The first one: be nice. It's Rob Ciccolini's rule from Accelerant, and I think it works well in determining what is or isn't funny. Even if you're trying to be funny, don't be insensitive. Don't insult things like physical appearance, speech impediments, skill, or perceived intelligence. If someone sings a song or reads a poem, and it's less than stellar, don't say anything negative unless it's really obvious they were performing in jest. If you're character is an insensitive jerk, and you really want to make jokes at another player's expense, focus on in-game things: elf-ishness, in-game character traits, and obsessions with, say, unicorns. Also, make sure that the brunt of your jokes is ok with it-- if it's your plan to habitually joke at someone else's expense, talk about it before game. Say something like, "My character is an ass, and likes to make jokes about others-- is it ok if I do that to you? I don't actually mean anything by it, but I like interacting with you, and guessed that you probably wouldn't mind." And go with whatever they say.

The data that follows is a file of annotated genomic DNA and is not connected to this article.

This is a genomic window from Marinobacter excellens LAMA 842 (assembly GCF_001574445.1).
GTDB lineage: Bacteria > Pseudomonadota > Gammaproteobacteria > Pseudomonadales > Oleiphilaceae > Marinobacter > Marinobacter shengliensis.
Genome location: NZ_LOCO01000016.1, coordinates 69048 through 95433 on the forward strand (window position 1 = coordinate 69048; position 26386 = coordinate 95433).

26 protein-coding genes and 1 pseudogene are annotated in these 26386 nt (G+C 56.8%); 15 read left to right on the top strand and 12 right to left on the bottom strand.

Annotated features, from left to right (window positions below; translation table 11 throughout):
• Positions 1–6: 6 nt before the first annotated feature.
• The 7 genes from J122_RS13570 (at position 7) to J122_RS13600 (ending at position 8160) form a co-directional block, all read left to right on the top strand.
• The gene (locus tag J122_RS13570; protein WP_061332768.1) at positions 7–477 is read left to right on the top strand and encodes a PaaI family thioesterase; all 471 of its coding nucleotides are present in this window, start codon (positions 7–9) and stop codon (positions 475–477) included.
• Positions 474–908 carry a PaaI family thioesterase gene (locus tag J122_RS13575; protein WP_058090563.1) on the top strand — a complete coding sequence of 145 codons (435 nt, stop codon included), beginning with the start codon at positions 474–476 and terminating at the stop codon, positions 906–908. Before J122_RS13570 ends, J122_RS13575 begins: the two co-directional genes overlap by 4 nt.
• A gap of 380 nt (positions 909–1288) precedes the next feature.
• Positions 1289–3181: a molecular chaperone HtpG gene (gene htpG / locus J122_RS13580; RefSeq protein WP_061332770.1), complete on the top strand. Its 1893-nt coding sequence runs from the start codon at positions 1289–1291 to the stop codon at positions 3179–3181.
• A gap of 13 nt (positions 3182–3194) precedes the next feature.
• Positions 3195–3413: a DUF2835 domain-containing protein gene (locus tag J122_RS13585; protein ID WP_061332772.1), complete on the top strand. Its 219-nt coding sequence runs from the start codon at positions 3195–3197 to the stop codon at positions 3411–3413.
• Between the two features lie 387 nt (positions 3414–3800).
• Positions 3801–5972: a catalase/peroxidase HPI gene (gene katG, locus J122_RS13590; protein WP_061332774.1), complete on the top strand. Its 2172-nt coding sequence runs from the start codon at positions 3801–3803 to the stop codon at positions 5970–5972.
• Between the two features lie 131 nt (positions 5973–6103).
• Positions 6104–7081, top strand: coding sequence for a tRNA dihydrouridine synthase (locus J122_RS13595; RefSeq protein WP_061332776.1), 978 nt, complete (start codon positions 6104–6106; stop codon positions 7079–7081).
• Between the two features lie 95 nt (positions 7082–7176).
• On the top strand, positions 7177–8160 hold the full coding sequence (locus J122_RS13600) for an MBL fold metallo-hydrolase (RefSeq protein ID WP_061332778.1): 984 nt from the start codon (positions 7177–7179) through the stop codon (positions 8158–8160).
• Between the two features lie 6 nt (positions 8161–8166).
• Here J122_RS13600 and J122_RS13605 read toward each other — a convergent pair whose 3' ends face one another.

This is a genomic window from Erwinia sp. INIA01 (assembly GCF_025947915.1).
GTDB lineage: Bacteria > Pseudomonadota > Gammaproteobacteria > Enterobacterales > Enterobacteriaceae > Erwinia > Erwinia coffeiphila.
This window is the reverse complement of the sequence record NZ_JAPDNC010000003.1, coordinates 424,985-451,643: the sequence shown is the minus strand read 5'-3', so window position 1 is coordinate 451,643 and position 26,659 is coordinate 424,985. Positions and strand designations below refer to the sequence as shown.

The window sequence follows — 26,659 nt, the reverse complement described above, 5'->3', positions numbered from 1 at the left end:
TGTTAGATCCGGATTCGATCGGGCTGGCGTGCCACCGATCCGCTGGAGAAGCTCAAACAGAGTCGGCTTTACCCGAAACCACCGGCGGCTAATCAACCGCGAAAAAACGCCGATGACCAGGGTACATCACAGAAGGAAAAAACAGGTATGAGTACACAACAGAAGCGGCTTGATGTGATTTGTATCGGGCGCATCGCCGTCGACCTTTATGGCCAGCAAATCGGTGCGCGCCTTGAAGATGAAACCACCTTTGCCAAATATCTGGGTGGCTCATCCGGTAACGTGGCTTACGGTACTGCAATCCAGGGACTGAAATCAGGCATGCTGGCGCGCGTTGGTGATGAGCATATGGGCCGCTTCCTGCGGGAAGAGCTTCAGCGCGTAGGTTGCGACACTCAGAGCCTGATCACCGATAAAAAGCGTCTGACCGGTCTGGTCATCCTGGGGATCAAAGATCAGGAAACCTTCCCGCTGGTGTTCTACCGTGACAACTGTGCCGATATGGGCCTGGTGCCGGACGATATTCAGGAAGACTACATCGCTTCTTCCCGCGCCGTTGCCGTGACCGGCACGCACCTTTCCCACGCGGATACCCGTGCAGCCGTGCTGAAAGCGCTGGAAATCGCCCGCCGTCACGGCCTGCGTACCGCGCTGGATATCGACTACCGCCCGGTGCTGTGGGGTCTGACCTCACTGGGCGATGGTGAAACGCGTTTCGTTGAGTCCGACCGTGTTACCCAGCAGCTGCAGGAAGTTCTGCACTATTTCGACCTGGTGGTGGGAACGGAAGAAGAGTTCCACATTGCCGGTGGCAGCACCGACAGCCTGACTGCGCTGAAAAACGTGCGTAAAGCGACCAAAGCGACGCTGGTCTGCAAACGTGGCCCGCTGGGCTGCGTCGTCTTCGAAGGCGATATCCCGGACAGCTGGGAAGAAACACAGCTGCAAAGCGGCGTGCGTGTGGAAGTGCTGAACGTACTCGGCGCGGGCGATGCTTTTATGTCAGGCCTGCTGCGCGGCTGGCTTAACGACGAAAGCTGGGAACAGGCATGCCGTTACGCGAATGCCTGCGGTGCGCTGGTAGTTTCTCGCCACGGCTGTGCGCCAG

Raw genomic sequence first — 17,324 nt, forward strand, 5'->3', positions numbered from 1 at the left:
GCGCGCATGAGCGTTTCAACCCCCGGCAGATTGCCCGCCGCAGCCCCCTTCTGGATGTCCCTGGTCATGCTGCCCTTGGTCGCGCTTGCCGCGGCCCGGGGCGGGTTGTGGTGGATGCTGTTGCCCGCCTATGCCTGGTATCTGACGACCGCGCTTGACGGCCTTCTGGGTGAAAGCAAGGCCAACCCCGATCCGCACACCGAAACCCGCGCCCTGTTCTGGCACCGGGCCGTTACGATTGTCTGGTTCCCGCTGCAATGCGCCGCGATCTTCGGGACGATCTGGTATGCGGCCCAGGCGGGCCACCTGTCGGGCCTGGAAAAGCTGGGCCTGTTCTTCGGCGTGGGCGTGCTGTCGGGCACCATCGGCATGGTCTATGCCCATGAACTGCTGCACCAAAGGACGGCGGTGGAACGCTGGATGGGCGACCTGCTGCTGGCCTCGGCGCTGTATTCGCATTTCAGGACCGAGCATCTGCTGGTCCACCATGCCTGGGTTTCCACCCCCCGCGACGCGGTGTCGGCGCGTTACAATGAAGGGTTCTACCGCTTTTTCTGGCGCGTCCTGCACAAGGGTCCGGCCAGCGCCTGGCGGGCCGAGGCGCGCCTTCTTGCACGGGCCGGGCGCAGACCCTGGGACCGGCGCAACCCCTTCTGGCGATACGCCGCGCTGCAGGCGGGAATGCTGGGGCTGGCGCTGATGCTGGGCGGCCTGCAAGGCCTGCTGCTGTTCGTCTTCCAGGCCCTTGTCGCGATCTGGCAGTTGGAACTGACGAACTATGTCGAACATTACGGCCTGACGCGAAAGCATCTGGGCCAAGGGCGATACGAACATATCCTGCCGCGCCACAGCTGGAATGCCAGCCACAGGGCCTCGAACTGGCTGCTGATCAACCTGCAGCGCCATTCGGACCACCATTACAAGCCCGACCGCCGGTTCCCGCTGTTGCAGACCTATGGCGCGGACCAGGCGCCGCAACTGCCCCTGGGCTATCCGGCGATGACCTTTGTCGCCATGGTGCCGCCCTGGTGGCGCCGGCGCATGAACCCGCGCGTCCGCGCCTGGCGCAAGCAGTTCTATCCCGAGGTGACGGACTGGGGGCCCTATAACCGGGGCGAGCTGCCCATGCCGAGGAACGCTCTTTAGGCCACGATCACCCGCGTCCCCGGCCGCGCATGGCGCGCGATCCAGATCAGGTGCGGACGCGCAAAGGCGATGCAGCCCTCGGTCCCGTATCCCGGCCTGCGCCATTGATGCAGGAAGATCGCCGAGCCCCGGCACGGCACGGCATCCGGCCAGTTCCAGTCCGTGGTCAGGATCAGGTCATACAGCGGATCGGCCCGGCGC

Secondly-- don't make people uncomfortable. The big one for me on this hinges on OoG racism: I've run into out-of-game racist jokes one or two times, from individual players, and it made me supremely uncomfortable (to the point where I avoid the situation altogether). Rape jokes are another big one: avoid them. There's been a lot of discussion, out of the larp community, on why sexual abuse jokes aren't funny-- a larp situation is no different, in many ways, from an OoG social situation. Think before you speak, and recognize that people come into game with OoG sensitivities. Be nice. Be respectful. Be considerate.